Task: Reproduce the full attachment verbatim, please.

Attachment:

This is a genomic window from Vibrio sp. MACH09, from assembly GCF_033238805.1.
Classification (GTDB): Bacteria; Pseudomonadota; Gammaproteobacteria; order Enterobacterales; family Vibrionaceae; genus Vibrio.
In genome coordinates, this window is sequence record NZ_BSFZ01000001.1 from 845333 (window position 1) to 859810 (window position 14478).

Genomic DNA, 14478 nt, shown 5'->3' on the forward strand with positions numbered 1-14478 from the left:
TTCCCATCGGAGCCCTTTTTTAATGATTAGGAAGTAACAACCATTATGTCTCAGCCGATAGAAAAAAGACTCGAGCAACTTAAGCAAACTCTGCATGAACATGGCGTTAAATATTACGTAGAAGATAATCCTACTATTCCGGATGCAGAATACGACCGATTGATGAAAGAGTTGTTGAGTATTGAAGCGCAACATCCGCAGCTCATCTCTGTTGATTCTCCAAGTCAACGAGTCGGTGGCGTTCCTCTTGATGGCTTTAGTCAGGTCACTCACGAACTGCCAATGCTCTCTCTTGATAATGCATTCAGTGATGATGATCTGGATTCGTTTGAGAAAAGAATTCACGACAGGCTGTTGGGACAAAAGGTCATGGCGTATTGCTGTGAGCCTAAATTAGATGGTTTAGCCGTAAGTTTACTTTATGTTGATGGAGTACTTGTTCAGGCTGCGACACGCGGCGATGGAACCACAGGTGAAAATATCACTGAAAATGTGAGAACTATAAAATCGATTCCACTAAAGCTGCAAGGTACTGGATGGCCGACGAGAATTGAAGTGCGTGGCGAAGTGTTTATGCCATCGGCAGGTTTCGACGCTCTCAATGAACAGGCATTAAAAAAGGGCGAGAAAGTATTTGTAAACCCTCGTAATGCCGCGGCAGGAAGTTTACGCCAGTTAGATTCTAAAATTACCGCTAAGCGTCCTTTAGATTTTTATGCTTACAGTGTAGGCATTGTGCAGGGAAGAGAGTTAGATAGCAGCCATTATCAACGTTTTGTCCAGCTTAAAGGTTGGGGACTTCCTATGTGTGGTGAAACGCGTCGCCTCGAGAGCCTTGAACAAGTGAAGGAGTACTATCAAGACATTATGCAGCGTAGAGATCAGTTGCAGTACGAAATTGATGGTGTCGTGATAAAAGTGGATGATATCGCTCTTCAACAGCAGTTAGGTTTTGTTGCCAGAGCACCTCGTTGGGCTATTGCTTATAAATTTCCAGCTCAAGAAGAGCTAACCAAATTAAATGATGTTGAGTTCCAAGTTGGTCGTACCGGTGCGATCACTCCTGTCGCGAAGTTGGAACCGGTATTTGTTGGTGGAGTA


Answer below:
This is a genomic window from Vibrio sp. MACH09, from assembly GCF_033238805.1.
Classification (GTDB): Bacteria; Pseudomonadota; Gammaproteobacteria; order Enterobacterales; family Vibrionaceae; genus Vibrio.
In genome coordinates, this window is sequence record NZ_BSFZ01000001.1 from 845333 (window position 1) to 859810 (window position 14478).

Genomic DNA, 14478 nt, shown 5'->3' on the forward strand with positions numbered 1-14478 from the left:
TTCCCATCGGAGCCCTTTTTTAATGATTAGGAAGTAACAACCATTATGTCTCAGCCGATAGAAAAAAGACTCGAGCAACTTAAGCAAACTCTGCATGAACATGGCGTTAAATATTACGTAGAAGATAATCCTACTATTCCGGATGCAGAATACGACCGATTGATGAAAGAGTTGTTGAGTATTGAAGCGCAACATCCGCAGCTCATCTCTGTTGATTCTCCAAGTCAACGAGTCGGTGGCGTTCCTCTTGATGGCTTTAGTCAGGTCACTCACGAACTGCCAATGCTCTCTCTTGATAATGCATTCAGTGATGATGATCTGGATTCGTTTGAGAAAAGAATTCACGACAGGCTGTTGGGACAAAAGGTCATGGCGTATTGCTGTGAGCCTAAATTAGATGGTTTAGCCGTAAGTTTACTTTATGTTGATGGAGTACTTGTTCAGGCTGCGACACGCGGCGATGGAACCACAGGTGAAAATATCACTGAAAATGTGAGAACTATAAAATCGATTCCACTAAAGCTGCAAGGTACTGGATGGCCGACGAGAATTGAAGTGCGTGGCGAAGTGTTTATGCCATCGGCAGGTTTCGACGCTCTCAATGAACAGGCATTAAAAAAGGGCGAGAAAGTATTTGTAAACCCTCGTAATGCCGCGGCAGGAAGTTTACGCCAGTTAGATTCTAAAATTACCGCTAAGCGTCCTTTAGATTTTTATGCTTACAGTGTAGGCATTGTGCAGGGAAGAGAGTTAGATAGCAGCCATTATCAACGTTTTGTCCAGCTTAAAGGTTGGGGACTTCCTATGTGTGGTGAAACGCGTCGCCTCGAGAGCCTTGAACAAGTGAAGGAGTACTATCAAGACATTATGCAGCGTAGAGATCAGTTGCAGTACGAAATTGATGGTGTCGTGATAAAAGTGGATGATATCGCTCTTCAACAGCAGTTAGGTTTTGTTGCCAGAGCACCTCGTTGGGCTATTGCTTATAAATTTCCAGCTCAAGAAGAGCTAACCAAATTAAATGATGTTGAGTTCCAAGTTGGTCGTACCGGTGCGATCACTCCTGTCGCGAAGTTGGAACCGGTATTTGTTGGTGGAGTA